12 May, 2000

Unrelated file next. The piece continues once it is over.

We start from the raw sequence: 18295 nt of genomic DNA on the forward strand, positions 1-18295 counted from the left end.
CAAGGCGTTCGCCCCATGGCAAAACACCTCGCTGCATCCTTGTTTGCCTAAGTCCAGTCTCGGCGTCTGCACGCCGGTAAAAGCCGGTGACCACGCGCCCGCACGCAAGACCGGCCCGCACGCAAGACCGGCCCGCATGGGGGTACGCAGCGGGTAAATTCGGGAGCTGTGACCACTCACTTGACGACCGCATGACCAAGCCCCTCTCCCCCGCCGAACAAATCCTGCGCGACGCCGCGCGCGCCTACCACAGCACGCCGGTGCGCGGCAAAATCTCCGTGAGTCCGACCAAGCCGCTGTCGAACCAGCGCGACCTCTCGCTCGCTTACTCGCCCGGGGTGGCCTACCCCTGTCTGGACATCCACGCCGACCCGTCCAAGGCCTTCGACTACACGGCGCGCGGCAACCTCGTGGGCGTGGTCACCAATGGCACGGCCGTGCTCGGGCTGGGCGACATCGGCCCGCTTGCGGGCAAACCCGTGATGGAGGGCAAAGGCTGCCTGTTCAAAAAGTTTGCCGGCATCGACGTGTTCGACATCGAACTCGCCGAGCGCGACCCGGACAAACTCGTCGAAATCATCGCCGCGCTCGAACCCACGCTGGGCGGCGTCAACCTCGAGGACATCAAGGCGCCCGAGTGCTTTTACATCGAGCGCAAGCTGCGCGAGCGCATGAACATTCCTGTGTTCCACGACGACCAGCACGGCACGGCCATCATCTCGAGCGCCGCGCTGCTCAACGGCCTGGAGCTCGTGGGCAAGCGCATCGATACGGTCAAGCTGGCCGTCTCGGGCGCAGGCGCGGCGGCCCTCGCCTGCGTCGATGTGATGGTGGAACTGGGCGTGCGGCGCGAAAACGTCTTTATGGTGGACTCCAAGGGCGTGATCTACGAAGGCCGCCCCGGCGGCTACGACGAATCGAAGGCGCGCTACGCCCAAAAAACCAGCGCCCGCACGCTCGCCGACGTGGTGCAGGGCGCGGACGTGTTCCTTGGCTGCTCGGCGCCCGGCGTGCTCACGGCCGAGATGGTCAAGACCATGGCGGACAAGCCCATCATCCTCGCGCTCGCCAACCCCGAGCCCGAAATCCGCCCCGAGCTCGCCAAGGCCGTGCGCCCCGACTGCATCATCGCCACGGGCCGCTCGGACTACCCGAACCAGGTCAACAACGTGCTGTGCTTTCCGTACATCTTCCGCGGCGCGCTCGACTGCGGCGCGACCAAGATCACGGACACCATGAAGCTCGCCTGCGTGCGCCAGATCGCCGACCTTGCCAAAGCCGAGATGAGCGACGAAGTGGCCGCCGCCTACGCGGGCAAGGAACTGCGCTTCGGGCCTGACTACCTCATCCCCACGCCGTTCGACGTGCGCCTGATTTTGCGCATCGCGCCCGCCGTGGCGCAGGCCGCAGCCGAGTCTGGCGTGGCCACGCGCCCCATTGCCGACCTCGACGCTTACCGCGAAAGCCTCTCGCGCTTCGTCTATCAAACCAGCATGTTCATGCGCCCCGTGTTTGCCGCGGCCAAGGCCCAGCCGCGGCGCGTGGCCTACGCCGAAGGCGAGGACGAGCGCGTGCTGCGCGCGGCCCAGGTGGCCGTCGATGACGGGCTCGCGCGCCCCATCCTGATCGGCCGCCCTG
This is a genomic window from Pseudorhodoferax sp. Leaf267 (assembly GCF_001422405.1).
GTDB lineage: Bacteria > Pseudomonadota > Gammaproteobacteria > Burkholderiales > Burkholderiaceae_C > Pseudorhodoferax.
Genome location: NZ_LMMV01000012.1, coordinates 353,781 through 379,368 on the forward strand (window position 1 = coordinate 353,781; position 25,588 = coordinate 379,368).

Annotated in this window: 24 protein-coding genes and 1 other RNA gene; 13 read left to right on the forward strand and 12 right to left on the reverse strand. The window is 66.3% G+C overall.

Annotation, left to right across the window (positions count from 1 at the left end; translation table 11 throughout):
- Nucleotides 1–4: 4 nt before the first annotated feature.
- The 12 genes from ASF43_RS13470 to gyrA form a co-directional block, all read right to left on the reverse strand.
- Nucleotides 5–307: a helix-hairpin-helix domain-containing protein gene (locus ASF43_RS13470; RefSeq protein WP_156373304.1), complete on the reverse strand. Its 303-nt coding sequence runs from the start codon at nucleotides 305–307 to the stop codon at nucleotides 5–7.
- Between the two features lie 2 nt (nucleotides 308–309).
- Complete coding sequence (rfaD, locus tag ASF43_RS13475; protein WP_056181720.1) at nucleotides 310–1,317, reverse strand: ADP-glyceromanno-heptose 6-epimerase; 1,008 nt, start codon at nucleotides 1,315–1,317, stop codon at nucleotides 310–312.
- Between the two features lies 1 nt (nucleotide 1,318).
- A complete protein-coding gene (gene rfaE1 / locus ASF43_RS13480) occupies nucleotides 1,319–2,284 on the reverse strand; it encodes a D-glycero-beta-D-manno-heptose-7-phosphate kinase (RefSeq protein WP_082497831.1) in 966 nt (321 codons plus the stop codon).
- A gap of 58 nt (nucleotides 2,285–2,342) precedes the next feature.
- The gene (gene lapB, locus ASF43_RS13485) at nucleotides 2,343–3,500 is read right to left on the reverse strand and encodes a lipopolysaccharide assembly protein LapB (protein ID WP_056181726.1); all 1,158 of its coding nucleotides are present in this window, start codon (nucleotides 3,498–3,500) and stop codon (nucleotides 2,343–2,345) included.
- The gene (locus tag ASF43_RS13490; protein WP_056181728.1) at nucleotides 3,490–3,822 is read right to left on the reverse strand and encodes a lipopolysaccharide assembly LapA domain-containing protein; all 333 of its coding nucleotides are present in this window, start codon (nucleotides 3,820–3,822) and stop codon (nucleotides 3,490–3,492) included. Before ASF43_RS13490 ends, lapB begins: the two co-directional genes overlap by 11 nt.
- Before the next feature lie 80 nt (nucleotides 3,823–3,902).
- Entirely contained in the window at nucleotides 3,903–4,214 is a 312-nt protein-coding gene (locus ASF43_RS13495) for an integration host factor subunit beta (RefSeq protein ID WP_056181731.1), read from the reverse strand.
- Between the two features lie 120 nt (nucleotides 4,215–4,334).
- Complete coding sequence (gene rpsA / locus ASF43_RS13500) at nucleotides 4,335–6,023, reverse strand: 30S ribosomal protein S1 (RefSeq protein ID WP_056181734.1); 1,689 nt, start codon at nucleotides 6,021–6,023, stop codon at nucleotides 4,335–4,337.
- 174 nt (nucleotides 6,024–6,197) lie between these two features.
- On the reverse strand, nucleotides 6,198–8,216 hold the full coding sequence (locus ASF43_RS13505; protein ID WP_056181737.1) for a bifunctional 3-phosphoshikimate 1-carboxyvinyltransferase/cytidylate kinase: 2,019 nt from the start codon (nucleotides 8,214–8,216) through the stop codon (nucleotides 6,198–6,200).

Travel to United States, Future Plans for 022 Last journal entry, no more questions : ( We arrived in Miami tired and groggy and collected our luggage to see it through customs. The people who were supposed to show up to replenish the starfish's ice were late, so the science group members gradually left as their different connecting flight times approached. Bill and Bruce to Melbourne, FL. Katrin, Chuck and Andy to Birmingham, AL. Finally it was only myself and Rob Edwards, the Raytheon Lab Operations Supervisor, left watching the starfish crate. When I had to leave, the blue ice had not yet arrived. Because of the multiple changes made to the plane reservations in the last two weeks trying to guess the day we would be back in Punta Arenas, there was a bit of confusion when I checked in at the American Airlines desk for my next flight. They didn't have a record for me at all! Eventually my tickets in hand convinced them that I really did have a reservation and I was in the air again, this time alone. All the way to Seattle I lucked out with three seats across the center of the plane to myself. I slept the flight away. I arrived in Anchorage at 4pm local time, having been in transit for around 33 hours. Seeing and smelling green growing things is still a surprise. It is good to be home! Many OAEs (old antarctic explorers) that I spoke with before my own trip mentioned how much of a shock returning to civilization was for them. I never experienced any of that, possibly because of the gradual reentry from station, to ship, to a small rural town, to medium-sized airports and finally to larger cities over a period of several days. Those who return by air from Pole and McMurdo are plunked more directly from a very insular, regimented community to the capital city of New Zealand within 9 hours. The other members of Science Group SO-022 will spend the next year and a half working in the lab on chemical analysis and biological assays of the specimens we brought back from our field season. They will attend meetings and will work on scientific papers, presentations, and grant proposals for future research while I teach my 7th graders, give presentations, attend meetings, write arcticles and create classroom activities based on my time on the ice. They will return for a second field season at Palmer in late October of 2001 without me. Check it out on their website-- http://www.wow.uab.edu/antarctica2001/ To all who emailed me during my field time and let me know the positive impact the journals were having --A huge THANK YOU. It really encouraged me and made a difference! I hope everyone who reads some or all of these journals will feel that they have been brought a little closer to The Ice. Answer 82:The Channichthyidae, also called ice fishes, have been caught at 100-700 meters of depth. They are predacious, with strong teeth in large jaws and are generally larger than most other Antarctic fishes. They are the only adult vertebrates known whose blood does not include hemoglobin. They do have a very small number of red blood cells, but without hemoglobin in them. Apparently they are able to survive this way because the Southern Ocean is so well oxygenated and the ice fishes' metabolic rate in the cold water is very low. In addition, they have a high volume of blood, a larger heart, larger blood vessels and larger gills than other fishes. Oxygen may also diffuse through their scaleless skin.
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